Maybe you may have heard of the Blue Zones – five regions of the world notable for the highest longevity, meaning that people live longer, on average, than anywhere else on Earth.
These regions are geographically and ethnically diverse in comparison with one another. Yet they all share six common characteristics, ranging from a healthy diet to regular exercise and a paucity of smoking. Yet, two of these characteristics associated with health and longevity fascinate me the most. They are family as a priority and social engagement.
As a primary care physician, I have found that the greatest obstacles not only to longevity but also to physical, mental and even spiritual well-being are what are known as the social determinants of health. Poverty, poor education, transportation problems, inadequate housing, unstable relationships, workplace stress and lack of real social connectedness are just a few of these variables.
The United States is challenged by high rates of depression, suicide and substance use, among other socially-connected health problems. Meanwhile, life expectancy at birth has declined for three consecutive years. Disease and death rates are disproportionately high among the most marginalized members of society.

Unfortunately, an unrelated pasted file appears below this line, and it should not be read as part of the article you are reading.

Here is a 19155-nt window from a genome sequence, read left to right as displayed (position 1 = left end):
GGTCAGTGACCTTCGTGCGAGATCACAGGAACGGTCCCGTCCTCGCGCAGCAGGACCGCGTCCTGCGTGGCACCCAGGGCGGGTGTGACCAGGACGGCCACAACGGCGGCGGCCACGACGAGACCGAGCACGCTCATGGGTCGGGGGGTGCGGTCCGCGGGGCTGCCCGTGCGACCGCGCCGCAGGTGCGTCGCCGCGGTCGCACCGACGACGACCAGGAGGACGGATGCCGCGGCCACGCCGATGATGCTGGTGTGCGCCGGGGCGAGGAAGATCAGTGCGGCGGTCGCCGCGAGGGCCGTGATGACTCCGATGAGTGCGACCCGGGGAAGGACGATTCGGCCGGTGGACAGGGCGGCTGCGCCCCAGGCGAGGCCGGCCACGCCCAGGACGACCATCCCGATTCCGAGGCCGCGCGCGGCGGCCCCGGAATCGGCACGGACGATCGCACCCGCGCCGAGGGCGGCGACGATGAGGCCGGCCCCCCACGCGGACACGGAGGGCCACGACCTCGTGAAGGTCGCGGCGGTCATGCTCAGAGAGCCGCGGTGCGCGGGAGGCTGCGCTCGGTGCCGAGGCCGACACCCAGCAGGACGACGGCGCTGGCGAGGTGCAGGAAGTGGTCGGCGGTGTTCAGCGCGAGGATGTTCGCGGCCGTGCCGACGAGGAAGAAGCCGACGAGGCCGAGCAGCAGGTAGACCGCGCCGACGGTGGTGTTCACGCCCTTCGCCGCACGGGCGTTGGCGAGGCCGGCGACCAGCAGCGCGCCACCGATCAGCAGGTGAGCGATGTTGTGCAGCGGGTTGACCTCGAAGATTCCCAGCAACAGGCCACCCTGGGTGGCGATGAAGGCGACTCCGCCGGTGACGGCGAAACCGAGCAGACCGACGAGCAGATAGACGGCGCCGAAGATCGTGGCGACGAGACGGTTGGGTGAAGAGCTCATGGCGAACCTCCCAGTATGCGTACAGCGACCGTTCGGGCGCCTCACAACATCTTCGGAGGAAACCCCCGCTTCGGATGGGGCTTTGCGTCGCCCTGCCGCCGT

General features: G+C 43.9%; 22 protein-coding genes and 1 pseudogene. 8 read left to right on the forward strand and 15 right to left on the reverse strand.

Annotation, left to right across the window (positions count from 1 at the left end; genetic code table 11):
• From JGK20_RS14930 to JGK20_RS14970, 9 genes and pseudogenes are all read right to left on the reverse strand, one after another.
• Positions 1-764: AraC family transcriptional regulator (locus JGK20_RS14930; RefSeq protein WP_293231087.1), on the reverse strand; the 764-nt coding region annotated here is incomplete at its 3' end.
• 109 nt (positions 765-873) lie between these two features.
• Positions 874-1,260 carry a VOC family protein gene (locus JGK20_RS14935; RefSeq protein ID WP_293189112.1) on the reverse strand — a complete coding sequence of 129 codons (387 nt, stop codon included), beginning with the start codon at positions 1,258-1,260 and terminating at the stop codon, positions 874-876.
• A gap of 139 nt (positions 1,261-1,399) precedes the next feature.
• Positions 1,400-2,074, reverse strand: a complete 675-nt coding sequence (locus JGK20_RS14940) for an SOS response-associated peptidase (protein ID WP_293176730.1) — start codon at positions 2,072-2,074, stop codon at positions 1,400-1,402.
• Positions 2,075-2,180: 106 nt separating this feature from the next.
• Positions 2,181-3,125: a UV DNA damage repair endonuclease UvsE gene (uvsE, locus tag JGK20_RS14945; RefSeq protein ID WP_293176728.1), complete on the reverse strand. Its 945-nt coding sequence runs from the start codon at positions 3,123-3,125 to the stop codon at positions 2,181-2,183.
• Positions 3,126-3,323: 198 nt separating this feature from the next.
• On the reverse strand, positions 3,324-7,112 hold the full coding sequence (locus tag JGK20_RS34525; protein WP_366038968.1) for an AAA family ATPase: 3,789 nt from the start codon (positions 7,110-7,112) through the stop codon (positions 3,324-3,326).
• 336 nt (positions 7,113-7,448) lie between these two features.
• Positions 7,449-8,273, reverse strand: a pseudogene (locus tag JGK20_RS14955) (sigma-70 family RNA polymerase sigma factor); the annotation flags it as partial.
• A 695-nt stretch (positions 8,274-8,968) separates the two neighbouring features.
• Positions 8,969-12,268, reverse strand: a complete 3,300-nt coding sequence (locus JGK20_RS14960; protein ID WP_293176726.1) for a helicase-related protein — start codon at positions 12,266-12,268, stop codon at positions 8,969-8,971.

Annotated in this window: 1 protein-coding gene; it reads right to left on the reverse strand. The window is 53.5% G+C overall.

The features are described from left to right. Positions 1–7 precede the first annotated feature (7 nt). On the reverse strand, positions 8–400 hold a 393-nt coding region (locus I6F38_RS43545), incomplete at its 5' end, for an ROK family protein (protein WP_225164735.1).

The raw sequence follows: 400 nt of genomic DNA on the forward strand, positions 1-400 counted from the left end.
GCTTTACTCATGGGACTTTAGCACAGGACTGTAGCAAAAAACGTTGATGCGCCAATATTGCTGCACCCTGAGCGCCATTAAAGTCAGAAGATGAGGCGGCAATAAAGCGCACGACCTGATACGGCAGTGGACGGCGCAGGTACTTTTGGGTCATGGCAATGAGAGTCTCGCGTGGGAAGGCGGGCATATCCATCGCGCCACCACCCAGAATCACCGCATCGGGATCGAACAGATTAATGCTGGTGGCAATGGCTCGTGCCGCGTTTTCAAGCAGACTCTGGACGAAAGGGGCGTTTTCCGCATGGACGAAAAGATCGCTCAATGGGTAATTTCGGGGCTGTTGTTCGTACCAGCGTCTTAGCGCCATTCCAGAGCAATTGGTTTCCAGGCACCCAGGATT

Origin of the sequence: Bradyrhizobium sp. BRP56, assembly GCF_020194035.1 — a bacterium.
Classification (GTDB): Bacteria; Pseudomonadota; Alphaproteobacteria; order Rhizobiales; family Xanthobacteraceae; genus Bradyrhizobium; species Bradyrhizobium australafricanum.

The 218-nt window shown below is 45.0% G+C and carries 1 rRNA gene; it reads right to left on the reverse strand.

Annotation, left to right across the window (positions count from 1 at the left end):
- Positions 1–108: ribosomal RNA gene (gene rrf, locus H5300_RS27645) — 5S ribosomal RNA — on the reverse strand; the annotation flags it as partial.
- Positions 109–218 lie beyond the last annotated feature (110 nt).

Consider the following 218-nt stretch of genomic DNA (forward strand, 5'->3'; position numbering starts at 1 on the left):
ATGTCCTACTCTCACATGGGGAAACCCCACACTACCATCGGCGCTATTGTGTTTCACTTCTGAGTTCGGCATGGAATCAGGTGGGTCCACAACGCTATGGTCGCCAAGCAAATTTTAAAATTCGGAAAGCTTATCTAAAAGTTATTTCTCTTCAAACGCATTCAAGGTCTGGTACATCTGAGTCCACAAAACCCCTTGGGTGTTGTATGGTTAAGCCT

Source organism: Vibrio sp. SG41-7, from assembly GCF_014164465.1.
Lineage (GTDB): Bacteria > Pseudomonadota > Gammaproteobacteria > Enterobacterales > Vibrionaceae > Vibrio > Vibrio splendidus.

According to the Centers for Disease Control and Prevention, only about 20 percent of factors affecting health can be addressed by health care, while the remaining 80 percent are because of socioeconomic, environmental and behavioral factors.
It is no coincidence that social connectedness is a protective factor for those at risk of suicide, or that measures of well-being such as longevity have been associated with communities that have greater family and social engagement. Indeed, evidence suggests that as social beings, we need each other at the family and community level. Our very health and survival seems to depend on social infrastructure.
Let me briefly illustrate my point. Suppose I am counseling a patient about the complexities of managing their diabetes through exercise, weight management, dietary change and medication treatment to reduce risk of diabetic complications, such as kidney failure or heart disease. Now suppose the same patient just lost a job, is going through a divorce and has no local social support network.
Social infrastructure promotes social engagement, including engagement in family life, community and civic life, and even spiritual life. A society that builds effective spaces and institutions to bring people together in meaningful, productive and rewarding relationships may enjoy the rewards, not only of economic success but also better physical, mental and spiritual health. It begins with supporting families, especially those on the margins of the community.
What do things like excellent schools, welcoming places of worship, safe and inviting public spaces, civic organizations and quality affordable housing have to do with health? Perhaps everything.
Dr. Matthew A. Clark is a board-certified physician in internal medicine and pediatrics practicing at the Ute Mountain Ute Health Center in Towaoc.